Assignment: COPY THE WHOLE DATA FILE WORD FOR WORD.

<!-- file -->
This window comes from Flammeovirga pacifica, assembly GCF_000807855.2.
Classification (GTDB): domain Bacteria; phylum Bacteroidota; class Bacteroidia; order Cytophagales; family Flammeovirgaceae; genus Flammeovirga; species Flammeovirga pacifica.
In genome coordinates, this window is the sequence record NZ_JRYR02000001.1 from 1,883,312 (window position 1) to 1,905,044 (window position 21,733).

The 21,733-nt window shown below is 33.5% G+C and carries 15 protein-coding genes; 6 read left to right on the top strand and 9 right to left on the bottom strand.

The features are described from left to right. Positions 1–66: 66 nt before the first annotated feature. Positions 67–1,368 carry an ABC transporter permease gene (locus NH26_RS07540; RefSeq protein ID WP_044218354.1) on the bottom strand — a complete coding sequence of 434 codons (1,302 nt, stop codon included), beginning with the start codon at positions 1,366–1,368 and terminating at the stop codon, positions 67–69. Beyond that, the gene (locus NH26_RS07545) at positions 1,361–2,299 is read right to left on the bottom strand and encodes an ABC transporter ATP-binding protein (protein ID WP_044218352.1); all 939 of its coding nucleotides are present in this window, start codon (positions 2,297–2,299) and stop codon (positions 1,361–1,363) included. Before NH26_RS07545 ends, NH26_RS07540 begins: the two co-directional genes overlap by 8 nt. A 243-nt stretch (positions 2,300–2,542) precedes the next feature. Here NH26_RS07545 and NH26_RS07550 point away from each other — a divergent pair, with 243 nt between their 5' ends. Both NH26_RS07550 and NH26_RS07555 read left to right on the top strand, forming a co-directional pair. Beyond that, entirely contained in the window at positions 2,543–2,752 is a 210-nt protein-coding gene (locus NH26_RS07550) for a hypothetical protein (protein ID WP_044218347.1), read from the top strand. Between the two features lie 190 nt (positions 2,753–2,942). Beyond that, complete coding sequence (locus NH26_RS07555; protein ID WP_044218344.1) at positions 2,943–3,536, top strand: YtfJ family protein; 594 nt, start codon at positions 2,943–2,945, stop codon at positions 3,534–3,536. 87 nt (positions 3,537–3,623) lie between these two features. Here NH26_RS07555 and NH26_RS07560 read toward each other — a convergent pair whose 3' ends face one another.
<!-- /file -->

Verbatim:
This window comes from Flammeovirga pacifica, assembly GCF_000807855.2.
Classification (GTDB): domain Bacteria; phylum Bacteroidota; class Bacteroidia; order Cytophagales; family Flammeovirgaceae; genus Flammeovirga; species Flammeovirga pacifica.
In genome coordinates, this window is the sequence record NZ_JRYR02000001.1 from 1,883,312 (window position 1) to 1,905,044 (window position 21,733).

The 21,733-nt window shown below is 33.5% G+C and carries 15 protein-coding genes; 6 read left to right on the top strand and 9 right to left on the bottom strand.

The features are described from left to right. Positions 1–66: 66 nt before the first annotated feature. Positions 67–1,368 carry an ABC transporter permease gene (locus NH26_RS07540; RefSeq protein ID WP_044218354.1) on the bottom strand — a complete coding sequence of 434 codons (1,302 nt, stop codon included), beginning with the start codon at positions 1,366–1,368 and terminating at the stop codon, positions 67–69. Beyond that, the gene (locus NH26_RS07545) at positions 1,361–2,299 is read right to left on the bottom strand and encodes an ABC transporter ATP-binding protein (protein ID WP_044218352.1); all 939 of its coding nucleotides are present in this window, start codon (positions 2,297–2,299) and stop codon (positions 1,361–1,363) included. Before NH26_RS07545 ends, NH26_RS07540 begins: the two co-directional genes overlap by 8 nt. A 243-nt stretch (positions 2,300–2,542) precedes the next feature. Here NH26_RS07545 and NH26_RS07550 point away from each other — a divergent pair, with 243 nt between their 5' ends. Both NH26_RS07550 and NH26_RS07555 read left to right on the top strand, forming a co-directional pair. Beyond that, entirely contained in the window at positions 2,543–2,752 is a 210-nt protein-coding gene (locus NH26_RS07550) for a hypothetical protein (protein ID WP_044218347.1), read from the top strand. Between the two features lie 190 nt (positions 2,753–2,942). Beyond that, complete coding sequence (locus NH26_RS07555; protein ID WP_044218344.1) at positions 2,943–3,536, top strand: YtfJ family protein; 594 nt, start codon at positions 2,943–2,945, stop codon at positions 3,534–3,536. 87 nt (positions 3,537–3,623) lie between these two features. Here NH26_RS07555 and NH26_RS07560 read toward each other — a convergent pair whose 3' ends face one another.